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When our alarms rang the following morning at 3:30 am (the day of our first wedding anniversary), all hands were up for our departure and we motored around the north side of Tintipan, hoping that in the dark we weren’t bearing down on reef. Although we had electronic and paper charts of the area, it’s a generally poorly charted locale.

Out in the open water in the growing swell we hoisted, or rather unfurled, our sails and put ourselves on the right course to Panama! Swapped watches throughout the day. Went back to our zombie-deckhand mode of slight sickness mixed with sleeplessness. The day came and went (Happy Anniversary my love!). We had to motor a few hours from lack of wind. The night returned as did the wind. It blew the lettuce right off our tacos as we ate dinner in the coming dark. No, it’s not a euphemism for anything. Maybe it could be. “Man, that really blows the lettuce off my taco!”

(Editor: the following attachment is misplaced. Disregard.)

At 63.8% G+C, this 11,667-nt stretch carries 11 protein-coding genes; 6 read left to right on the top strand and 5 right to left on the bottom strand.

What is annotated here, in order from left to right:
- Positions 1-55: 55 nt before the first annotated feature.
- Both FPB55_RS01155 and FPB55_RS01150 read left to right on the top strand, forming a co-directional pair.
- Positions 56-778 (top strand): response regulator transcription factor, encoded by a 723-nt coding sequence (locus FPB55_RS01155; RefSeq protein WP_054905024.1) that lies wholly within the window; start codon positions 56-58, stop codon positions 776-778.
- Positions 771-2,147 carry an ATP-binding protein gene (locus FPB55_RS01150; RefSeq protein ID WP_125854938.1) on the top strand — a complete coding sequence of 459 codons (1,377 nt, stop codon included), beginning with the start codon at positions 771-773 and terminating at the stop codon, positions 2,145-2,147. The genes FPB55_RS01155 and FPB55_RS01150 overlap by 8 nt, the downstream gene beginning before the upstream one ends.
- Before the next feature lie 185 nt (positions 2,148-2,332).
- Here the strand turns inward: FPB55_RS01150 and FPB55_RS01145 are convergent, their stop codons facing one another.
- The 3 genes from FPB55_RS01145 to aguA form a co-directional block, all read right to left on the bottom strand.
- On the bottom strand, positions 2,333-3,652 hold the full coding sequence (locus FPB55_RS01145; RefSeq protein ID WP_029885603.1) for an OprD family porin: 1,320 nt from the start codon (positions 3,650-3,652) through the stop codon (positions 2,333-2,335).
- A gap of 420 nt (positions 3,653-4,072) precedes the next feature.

Somewhere in the banging sleepless night (and not in the good way), Dad spotted a ship on the horizon. It got closer and closer. Took bearings on it and found it to be slowly coming our way. Couldn’t raise him on the radio or AIS, so we jibed to get out of the way. Jibing around the back of the waves is way easier than tacking straight through the front of them, and we bravely ran in the opposite way of our mysterious ship. The lights seemed to be maintaining their distance from us, like he was moving at our speed.   We sailed an hour out of our way, waiting for some sign that we’d cleared him. Turns out it was an oil platform and his nonexistent speed was close to our very-slow-sailboat speed. Zero is pretty close to five knots when you’re used to looking at big freighters going 20 knots. So, yup, we ran away from what turned out to be a stationary object. That’s embarrassing.  Nonetheless, we continued on our rocky way to Panama.